General Context

The amount of data produced by individuals and corporations has dramatically increased during the last decades. This generalized gathering of data brings opportunities (e.g., building new knowledge using this « Big Data ») but also new privacy challenges. The general public express a growing distrust over personal data exploitation, which has been met with successive strengthened regulations (e.g. EU general data protection regulation, GDPR). In the meantime, open data is taking a crucial place within many administrations. The open data policy is a powerful move by public institutions aiming at publishing data collected by public agent. The objective is to manage this data as an asset to make it available, discoverable, and usable by anyone. Both the US and the European Community have foundations to promote this policy. This leads to an important new societal challenge at the crossroads of these social evolutions: how can privacy be preserved while publishing useful data?

Objectives: Respecting privacy while querying and publishing graphs with underlying semantics

Nowadays, data is often represented in the form of graphs with underlying semantics to allow efficient querying and support inference engines. This is the case, for example, in the fields of linked data and the semantic web, relying typically on the RDF representation. While anonymization of tabular databases and untyped homogeneous graphs are well-researched, in 2018 anonymization of typed graphs with underlying semantics had not been studied much. It remains a challenge, both in terms of theoretical models that take semantics into account, and in terms of their practical implementation.

The SENDUP project has focused on such data representations and on RDF in particular. It aims to produce practical approaches, supported by formal theoretical models and implemented in a software suite, that guarantee privacy while providing useful information when databases in the form of typed graphs with underlying semantics are published or queried. To achieve this aim, the SENDUP project introduced new formalisms and techniques related to the sanitization and update of semantic data graphs.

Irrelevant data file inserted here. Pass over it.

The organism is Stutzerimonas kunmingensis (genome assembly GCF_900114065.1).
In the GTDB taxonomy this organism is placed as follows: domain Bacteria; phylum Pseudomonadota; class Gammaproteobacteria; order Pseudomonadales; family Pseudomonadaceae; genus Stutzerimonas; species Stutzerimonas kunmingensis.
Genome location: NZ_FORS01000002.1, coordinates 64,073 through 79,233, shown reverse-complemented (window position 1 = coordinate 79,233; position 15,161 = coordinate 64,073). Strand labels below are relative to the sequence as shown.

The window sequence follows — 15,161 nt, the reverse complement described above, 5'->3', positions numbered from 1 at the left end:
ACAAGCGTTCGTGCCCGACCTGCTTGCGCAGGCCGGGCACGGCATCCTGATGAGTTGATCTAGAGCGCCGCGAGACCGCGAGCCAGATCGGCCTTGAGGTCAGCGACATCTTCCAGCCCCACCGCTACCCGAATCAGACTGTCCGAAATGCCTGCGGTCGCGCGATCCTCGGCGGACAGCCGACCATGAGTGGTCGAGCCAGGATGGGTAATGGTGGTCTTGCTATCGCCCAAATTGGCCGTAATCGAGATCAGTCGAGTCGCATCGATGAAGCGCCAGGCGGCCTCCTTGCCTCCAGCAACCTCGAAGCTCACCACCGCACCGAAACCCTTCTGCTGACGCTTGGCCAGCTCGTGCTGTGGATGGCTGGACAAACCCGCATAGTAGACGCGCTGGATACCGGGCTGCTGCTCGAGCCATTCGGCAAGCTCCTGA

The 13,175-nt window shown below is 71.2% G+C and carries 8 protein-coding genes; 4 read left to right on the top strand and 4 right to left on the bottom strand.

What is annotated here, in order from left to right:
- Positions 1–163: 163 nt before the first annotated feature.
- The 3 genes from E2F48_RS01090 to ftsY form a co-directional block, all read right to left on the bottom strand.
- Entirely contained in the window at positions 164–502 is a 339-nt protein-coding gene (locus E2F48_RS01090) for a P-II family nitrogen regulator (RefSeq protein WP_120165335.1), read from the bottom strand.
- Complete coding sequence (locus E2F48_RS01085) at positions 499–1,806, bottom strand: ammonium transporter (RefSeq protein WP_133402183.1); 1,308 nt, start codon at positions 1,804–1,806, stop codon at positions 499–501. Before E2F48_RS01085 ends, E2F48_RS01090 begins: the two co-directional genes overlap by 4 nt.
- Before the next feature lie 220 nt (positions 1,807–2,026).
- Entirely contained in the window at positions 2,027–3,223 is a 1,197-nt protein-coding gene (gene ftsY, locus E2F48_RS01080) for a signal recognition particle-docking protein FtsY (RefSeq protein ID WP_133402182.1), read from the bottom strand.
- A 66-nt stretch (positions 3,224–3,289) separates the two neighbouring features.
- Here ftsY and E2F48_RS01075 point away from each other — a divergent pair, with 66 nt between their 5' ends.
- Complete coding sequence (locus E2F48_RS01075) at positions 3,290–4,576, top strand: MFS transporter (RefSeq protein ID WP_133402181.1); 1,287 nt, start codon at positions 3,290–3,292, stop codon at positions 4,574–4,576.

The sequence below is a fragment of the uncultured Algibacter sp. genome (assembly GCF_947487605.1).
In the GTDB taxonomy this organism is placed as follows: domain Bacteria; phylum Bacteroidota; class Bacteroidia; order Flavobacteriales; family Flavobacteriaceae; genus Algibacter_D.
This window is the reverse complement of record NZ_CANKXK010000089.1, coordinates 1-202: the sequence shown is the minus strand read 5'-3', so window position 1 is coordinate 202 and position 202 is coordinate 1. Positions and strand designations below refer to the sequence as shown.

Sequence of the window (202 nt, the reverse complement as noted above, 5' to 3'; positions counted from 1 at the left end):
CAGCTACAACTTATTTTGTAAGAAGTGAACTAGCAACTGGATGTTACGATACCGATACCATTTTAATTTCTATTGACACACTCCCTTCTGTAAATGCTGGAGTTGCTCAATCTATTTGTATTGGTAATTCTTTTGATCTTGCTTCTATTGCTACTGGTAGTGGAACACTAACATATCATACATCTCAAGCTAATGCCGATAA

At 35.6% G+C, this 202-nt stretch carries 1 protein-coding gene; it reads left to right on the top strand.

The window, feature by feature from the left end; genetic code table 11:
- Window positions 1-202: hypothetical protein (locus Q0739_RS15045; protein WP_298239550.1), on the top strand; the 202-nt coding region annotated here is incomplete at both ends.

Approach: Differential privacy and formal update management in semantic data graphs

SENDUP’s first aim is to enrich the state of the art on privacy preserving techniques in the databases under consideration. In order to offer formal privacy guarantees, we have proposed models based on differential privacy. These models take into account the heterogeneity of the vertices and the semantics of the relationships within the database. They allow to disregard non-sensitive information and therefore reduce data degradation inherent to anonymization.

Anonymising a database, especially for publication, involves its transformation. To enable the development of formal proofs and guarantees, we have adopted an approach that formalises these transformations as graph rewriting rules to support the definition and implementation of anonymization procedures.

In addition, these semantic graph databases may be subject to structural or integrity constraints and may be associated with inference rules. Updating them must therefore preserve these constraints and take these rules into account. We have coupled the formalisation of transformations with an approach for generating compensatory updates, where, for example, the deletion of a fact is accompanied by the deletion of facts that allow it to be inferred again.

Main results

The main results of SENDUP are:

  • A projection-based approach to reduce the data degradation of differentially private mechanisms on typed graphs.
  • GrAnon, an open-source engine for anonymization procedures on typed graphs. Based on a language of simple formal operators, it can be used to specify and execute procedures achieving local differential privacy or anatomisation, for example.
  • SETUP, a software package for managing RDF/S databases updates, preserving their integrity constraints and generating compensatory actions to ensure the application of atomic updates.
Factual information

The SENDUP project is a « young researcher » experimental development project coordinated by Cédric Eichler from LIFO. It involves the LIFO and LIG laboratories. The project started in November 2018 and lasted 5 years. The project received an ANR grant of €218,721 for an overall cost of around €590,000.